By Honoré de Balzac
Honoré de Balzac - Cousin Pons
Poor relatives sequence, half 2
Mild, innocuous and unpleasant to behold, the impoverished Pons is an ageing musician whose short repute has fallen to not anything. residing a placid Parisian existence as a bachelor in a shared house along with his pal Schmucke, he continues in basic terms passions: a devotion to effective eating within the corporation of rich yet disdainful family, and a commitment to the gathering of antiques. while those kinfolk observe the real price of his paintings assortment, besides the fact that, their sneering contempt for the parasitic Pons swiftly falls away as they fight to acquire a section of the weakening man's inheritance.
Taking its position within the Human Comedy as a better half to Cousin Bette, the darkly funny Cousin Pons is between of the final and maximum of Balzac's novels bearing on French city society: a cynical, pessimistic yet by no means despairing attention of human nature.
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Additional resources for Cousin Pons (Poor Relations, Book 2)
It was above all through that work, in fact, that Rousseau had established himself posthumously before the French reading public as an island of virtue amidst a sea of vice. Hence, even at the height of his power, as shall shortly be seen, Rousseau’s most famous disciple continued to pose as the righteous public gadfly within an ever-degenerating social order. Indeed, Robespierre has remained “an immortal figure” within French political culture, in the words of Franqois Furet, not by virtue of his philosophical originality or even his brief hour of political ascendancy, but rather “because he was the mouthpiece” of the Revolution’s “purest and most tragic d i s c ~ u r s e .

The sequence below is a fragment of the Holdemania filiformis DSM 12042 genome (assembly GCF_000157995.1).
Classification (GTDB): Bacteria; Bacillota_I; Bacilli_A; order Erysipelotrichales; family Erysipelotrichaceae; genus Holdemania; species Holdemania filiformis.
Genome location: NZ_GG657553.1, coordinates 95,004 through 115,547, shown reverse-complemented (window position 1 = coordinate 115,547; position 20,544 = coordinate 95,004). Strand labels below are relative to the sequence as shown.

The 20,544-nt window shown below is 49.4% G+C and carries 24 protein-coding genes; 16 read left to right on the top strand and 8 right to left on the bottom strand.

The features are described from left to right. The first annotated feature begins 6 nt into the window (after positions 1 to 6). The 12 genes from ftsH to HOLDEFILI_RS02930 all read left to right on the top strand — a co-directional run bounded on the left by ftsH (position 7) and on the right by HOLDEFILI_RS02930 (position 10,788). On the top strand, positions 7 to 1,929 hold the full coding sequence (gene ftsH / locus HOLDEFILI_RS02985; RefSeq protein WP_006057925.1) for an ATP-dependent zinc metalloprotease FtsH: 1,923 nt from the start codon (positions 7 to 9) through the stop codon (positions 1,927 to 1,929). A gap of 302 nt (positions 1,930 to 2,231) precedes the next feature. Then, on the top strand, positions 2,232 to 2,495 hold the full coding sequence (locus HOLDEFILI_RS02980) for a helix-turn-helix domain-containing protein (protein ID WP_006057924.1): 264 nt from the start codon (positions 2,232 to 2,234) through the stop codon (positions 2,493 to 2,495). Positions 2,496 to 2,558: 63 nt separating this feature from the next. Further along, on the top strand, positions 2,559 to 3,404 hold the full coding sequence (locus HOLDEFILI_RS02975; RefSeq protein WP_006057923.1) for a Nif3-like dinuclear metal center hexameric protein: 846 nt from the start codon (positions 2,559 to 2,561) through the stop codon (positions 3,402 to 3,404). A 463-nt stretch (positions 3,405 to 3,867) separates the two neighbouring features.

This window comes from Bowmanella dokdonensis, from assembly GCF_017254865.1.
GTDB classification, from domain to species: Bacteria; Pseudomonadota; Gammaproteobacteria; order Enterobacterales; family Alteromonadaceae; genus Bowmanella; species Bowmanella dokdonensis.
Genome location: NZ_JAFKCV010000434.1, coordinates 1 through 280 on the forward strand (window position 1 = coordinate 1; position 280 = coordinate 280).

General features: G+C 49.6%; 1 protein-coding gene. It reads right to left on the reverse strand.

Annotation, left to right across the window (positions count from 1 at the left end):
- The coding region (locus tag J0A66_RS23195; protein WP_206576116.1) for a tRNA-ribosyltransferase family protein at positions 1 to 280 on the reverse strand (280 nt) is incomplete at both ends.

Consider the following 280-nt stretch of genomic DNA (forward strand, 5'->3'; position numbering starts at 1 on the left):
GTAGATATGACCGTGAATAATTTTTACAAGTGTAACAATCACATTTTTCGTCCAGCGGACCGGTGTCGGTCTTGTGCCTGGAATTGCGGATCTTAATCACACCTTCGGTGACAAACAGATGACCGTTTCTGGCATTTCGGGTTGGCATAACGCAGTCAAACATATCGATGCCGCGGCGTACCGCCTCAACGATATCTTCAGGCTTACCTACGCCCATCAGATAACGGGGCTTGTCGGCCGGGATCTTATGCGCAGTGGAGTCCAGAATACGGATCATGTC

There, however, the narrative rings familiar. ” By Chevalier‘s account, which is repeated by Hughes, the future prophetrenegade of French philosophy was once chastised by his classmates for having “no Michelet, by the same token, who seeks quite directly in the preface of Le Peuple (1846)to fashion a public persona, dwells on his Parisian birth only long enough to note his father’s Jacobin affiliations during the Revolution. He prefers instead to emphasize the humble social roots of his extended family.
Underscoring not the complex and enigmatic intellectual itineraries of those individuals who have imparted the heretical tradition in modern France so much as that tradition’s fixed cultural architecture, it is organized thematically rather than chronologically. Its chapters, accordingly, are arranged so as to reflect the narrative structures, tropes, and repeated motifs that have characterized the community as a whole. Thus, chapter 2 addresses the biographical saga of the consecrated heretic and its cultural “moral”; chapter 3 investigates the theme of personal freedom and dependency in the heretical narrative; chapter 4 examines the motif of social subjugation and the coinciding critique of “civilized society” in same; and chapter 5 explores the dynamics of liberation“The autobiographical writings of the consecrated heretics will be supplemented, as shall shortly be seen, by popular biographical and historical accounts culled from the French academic world and beyond.